David Ogilvy’s Guide To Writing Ads Explained Part 19

There are many ways to deliver content as we all know, but element 19 is about delivering it in person.

We’re still in the TV commercials section of David Ogilvy’s epic 1960s ad, and he’s talking about delivering pitches in person to consumers on screen (albeit pre-filmed).

He wasn’t to realise back then just how lucrative that was to become (think of all those TV channels pitching everything from gemstones to jeans, 24/7, to every corner of the world). He really was a genius when it came to second guessing the future.

Also, most of those ‘TV pitching’ channels are available online, proving it transferred perfectly to other mediums, but if you think about this for any length of time, you’ll realise it was obvious.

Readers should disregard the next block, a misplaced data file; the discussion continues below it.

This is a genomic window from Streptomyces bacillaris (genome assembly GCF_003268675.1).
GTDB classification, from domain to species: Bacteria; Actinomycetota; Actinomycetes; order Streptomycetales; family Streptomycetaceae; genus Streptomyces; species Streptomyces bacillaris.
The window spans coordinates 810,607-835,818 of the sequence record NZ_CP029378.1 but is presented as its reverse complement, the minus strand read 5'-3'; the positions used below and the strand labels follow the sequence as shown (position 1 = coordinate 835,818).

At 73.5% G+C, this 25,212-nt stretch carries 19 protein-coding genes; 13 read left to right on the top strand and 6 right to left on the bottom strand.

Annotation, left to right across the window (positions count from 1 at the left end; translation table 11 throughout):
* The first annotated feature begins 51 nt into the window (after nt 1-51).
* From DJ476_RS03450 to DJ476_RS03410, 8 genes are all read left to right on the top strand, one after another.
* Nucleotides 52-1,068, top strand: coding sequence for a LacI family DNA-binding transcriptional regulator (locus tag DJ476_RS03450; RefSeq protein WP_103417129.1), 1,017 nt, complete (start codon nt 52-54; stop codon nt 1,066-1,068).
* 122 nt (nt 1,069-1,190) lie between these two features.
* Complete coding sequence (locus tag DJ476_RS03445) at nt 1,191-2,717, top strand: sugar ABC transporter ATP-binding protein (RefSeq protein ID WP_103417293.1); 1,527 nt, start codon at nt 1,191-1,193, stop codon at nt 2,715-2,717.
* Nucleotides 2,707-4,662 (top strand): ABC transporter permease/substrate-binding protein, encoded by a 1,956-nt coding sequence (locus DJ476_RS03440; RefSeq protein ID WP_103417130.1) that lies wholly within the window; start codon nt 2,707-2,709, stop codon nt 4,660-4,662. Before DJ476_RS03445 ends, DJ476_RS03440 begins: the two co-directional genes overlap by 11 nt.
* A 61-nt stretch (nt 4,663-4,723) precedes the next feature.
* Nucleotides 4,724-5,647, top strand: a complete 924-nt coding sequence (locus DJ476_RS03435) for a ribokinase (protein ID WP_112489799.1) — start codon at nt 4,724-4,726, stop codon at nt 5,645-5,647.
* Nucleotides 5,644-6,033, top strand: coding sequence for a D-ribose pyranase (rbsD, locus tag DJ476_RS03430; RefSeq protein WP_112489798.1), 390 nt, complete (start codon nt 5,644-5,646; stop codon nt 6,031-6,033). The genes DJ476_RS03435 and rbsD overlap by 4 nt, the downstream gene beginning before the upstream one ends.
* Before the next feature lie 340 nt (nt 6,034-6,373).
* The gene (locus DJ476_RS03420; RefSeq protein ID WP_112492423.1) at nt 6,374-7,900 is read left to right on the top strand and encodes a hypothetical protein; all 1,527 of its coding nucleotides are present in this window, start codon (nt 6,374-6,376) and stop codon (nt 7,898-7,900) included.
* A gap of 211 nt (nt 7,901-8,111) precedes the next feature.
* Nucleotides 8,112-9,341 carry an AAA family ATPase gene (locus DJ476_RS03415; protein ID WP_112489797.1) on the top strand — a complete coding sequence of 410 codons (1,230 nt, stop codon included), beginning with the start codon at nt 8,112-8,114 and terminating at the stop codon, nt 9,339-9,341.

From the earliest days of market traders, people have been pitching in person, and it’s not just to consumers either, think Shark Tank or Dragons Den (and pretty much any business negotiation of note) B2B pitching has been going on forever.

But despite that, every other type of ad is still being used, from cartoons to fly-on-the-wall, to comedy, to just plain weird. And they all work. Why? Because we get bored and need variety.

So what should we do with element 19? Use it. Whilst VSLs still sell a ton of stuff, a webinar is the perfect example of a modern day stand-up pitch.

Whatever we do though, we must do something, and keep doing it until it works or we run out of budget (a budget is an amount of money we can afford to spend without going bankrupt in the process).

PS. Ogilvy added one caveat to the stand-up pitch – be honest. Hell yeah to that.



You may also like

{"email":"Email address invalid","url":"Website address invalid","required":"Required field missing"}